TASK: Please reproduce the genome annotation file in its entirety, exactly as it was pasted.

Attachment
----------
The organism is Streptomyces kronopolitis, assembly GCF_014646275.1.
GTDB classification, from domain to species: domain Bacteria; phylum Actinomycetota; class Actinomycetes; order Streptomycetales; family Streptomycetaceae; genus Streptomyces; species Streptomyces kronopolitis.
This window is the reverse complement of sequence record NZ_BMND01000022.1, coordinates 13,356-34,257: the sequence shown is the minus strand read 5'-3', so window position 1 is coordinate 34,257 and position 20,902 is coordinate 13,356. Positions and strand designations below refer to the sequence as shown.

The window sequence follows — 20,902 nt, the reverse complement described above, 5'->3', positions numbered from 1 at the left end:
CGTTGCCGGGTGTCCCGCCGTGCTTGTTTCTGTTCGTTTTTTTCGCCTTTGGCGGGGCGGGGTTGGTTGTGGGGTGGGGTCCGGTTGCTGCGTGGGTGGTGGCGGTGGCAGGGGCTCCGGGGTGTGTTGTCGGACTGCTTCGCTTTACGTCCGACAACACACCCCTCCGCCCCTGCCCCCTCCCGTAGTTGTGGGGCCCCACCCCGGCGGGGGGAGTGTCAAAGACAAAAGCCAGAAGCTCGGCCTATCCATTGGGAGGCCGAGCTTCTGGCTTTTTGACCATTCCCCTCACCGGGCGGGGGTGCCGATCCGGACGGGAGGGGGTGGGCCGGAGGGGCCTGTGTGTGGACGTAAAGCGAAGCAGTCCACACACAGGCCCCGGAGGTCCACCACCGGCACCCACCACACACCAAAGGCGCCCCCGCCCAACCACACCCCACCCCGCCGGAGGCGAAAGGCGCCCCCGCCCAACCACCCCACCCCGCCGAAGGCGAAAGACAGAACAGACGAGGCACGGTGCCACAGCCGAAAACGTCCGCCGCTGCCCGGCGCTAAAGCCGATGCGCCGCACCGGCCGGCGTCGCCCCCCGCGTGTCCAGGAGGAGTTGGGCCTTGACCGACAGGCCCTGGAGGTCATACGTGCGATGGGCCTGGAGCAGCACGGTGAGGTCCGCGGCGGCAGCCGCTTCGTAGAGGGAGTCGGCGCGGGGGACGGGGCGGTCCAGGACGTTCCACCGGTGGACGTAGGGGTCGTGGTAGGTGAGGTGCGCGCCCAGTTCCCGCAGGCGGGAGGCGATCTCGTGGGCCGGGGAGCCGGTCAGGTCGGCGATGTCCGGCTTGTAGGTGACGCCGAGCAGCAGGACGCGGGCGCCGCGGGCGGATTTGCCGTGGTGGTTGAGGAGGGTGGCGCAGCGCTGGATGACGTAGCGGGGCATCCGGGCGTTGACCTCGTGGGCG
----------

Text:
The organism is Streptomyces kronopolitis, assembly GCF_014646275.1.
GTDB classification, from domain to species: domain Bacteria; phylum Actinomycetota; class Actinomycetes; order Streptomycetales; family Streptomycetaceae; genus Streptomyces; species Streptomyces kronopolitis.
This window is the reverse complement of sequence record NZ_BMND01000022.1, coordinates 13,356-34,257: the sequence shown is the minus strand read 5'-3', so window position 1 is coordinate 34,257 and position 20,902 is coordinate 13,356. Positions and strand designations below refer to the sequence as shown.

The window sequence follows — 20,902 nt, the reverse complement described above, 5'->3', positions numbered from 1 at the left end:
CGTTGCCGGGTGTCCCGCCGTGCTTGTTTCTGTTCGTTTTTTTCGCCTTTGGCGGGGCGGGGTTGGTTGTGGGGTGGGGTCCGGTTGCTGCGTGGGTGGTGGCGGTGGCAGGGGCTCCGGGGTGTGTTGTCGGACTGCTTCGCTTTACGTCCGACAACACACCCCTCCGCCCCTGCCCCCTCCCGTAGTTGTGGGGCCCCACCCCGGCGGGGGGAGTGTCAAAGACAAAAGCCAGAAGCTCGGCCTATCCATTGGGAGGCCGAGCTTCTGGCTTTTTGACCATTCCCCTCACCGGGCGGGGGTGCCGATCCGGACGGGAGGGGGTGGGCCGGAGGGGCCTGTGTGTGGACGTAAAGCGAAGCAGTCCACACACAGGCCCCGGAGGTCCACCACCGGCACCCACCACACACCAAAGGCGCCCCCGCCCAACCACACCCCACCCCGCCGGAGGCGAAAGGCGCCCCCGCCCAACCACCCCACCCCGCCGAAGGCGAAAGACAGAACAGACGAGGCACGGTGCCACAGCCGAAAACGTCCGCCGCTGCCCGGCGCTAAAGCCGATGCGCCGCACCGGCCGGCGTCGCCCCCCGCGTGTCCAGGAGGAGTTGGGCCTTGACCGACAGGCCCTGGAGGTCATACGTGCGATGGGCCTGGAGCAGCACGGTGAGGTCCGCGGCGGCAGCCGCTTCGTAGAGGGAGTCGGCGCGGGGGACGGGGCGGTCCAGGACGTTCCACCGGTGGACGTAGGGGTCGTGGTAGGTGAGGTGCGCGCCCAGTTCCCGCAGGCGGGAGGCGATCTCGTGGGCCGGGGAGCCGGTCAGGTCGGCGATGTCCGGCTTGTAGGTGACGCCGAGCAGCAGGACGCGGGCGCCGCGGGCGGATTTGCCGTGGTGGTTGAGGAGGGTGGCGCAGCGCTGGATGACGTAGCGGGGCATCCGGGCGTTGACCTCGTGGGCG